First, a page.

Sunday, 2 April 2017

Black Sheep by Susan Hill









'Brother and sister, Ted and Rose Howker, grew up in Mount Of zeal. a mining village blackened by coal. They knew nothing of the outside world. though both of them yearn for escape.'




Things I liked about this book -


I really liked the historical detail. It's like I was actually there. In a coal town in our distant past. I could almost smell the coal dust on my clothes. I also like the characters and how drew me in and helped to make me feel like we I was there.


Things I didn't like -


There was just too much going on for a short novella like this. It's almost as if Susan Hill decided to throw everything, including the kitchen sink, into the story line. What with a missing person, a mining disaster, a murder and a failed marriage, not too mention the ending, it was too much and became a little bit comical and unrealistic. I was almost waiting for a landslide or a plague of locusts to appear.


It started off well and I loved the historical details but as a story I felt like it was trying to cram too much into too few pages.



6/10

Thursday, 30 March 2017

Ostrich by Matt Greene









'Alex has a story to tell. He just doesn't know what kind of story it is yet. He's got a lot of the concerns every 12-year-old has but lately, ever since his brain surgery, everyone in his life is behaving more than a little mysteriously. He's certain there's something rotten at the heart of his parents' marriage, and when his beloved hamster Jaws 2 starts acting up as well he decides it's time to investigate.'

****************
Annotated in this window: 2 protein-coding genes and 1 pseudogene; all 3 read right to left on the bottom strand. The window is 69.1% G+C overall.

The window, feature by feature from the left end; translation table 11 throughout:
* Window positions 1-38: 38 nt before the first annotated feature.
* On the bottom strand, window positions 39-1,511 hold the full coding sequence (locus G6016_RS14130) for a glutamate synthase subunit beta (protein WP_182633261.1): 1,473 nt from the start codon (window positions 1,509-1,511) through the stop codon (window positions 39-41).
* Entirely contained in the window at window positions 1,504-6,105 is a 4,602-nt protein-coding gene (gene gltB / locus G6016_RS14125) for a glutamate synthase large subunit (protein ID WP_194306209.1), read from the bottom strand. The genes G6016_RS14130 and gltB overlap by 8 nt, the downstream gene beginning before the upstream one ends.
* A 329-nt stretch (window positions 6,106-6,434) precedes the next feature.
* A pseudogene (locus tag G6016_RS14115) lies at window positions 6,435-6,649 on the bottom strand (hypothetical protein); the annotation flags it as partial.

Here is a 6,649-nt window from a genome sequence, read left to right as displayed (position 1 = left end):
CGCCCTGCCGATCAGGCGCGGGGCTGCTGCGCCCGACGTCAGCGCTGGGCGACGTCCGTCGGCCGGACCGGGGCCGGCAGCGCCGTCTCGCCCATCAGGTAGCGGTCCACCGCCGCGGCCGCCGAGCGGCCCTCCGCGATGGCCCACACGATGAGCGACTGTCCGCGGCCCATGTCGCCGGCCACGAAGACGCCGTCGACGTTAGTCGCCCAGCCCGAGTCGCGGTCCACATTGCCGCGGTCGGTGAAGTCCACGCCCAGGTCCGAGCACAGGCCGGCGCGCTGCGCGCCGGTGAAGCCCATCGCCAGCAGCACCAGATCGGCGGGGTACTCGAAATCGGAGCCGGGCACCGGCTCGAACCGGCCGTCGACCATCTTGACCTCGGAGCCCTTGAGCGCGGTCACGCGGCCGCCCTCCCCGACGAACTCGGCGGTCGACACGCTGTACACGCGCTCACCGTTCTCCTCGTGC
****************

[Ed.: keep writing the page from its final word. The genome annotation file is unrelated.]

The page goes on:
With it's unusual name and striking front cover I didn't know what to expect with this one. I was prepared for every eventuality.



What I got was a great read. It is witty and sad and cleverly written. We are taken into the mind of a 12 year old boy who has been diagnosed with a brain tumour. He wakes from surgery to find that things are a little bit different but he doesn't know why.


You will have a laugh with this one and maybe shed a tear. It's ending is as original and clever as every single page. It will make you think and it may take you a while to work it out. But when you do you will realize what a great book this is.




10/10





Tuesday, 21 March 2017

The Hen Who Dreamed She Could Fly ~ Sun Mi-Hwang







Meet sprout. A hen who only has one dream and that is to lay an egg. But she also wants her freedom.



I got this in a pile of books from my local library but I saved it until last because I didn't really fancy it. In fact I thought it was just going to be another run of the mill children's book. But how wrong was I. It is brilliant! Written by Korean Author Sun Mi-Hwang and translated by Chi-Young kim and with lovely illustrations by Nomoco, this really is a special little book from beginning to end.

At its simplest it's a lovely little story with wonderful characters but it is also full of deeper meanings and it will make you think and feel a mixture of emotions from joy to sadness in equal measure. This is a book that can be enjoyed by all ages. It's only a short book but it will stay with you.

Recently my son has more or less flown the nest and has gone living away from home and so I could connect with this book.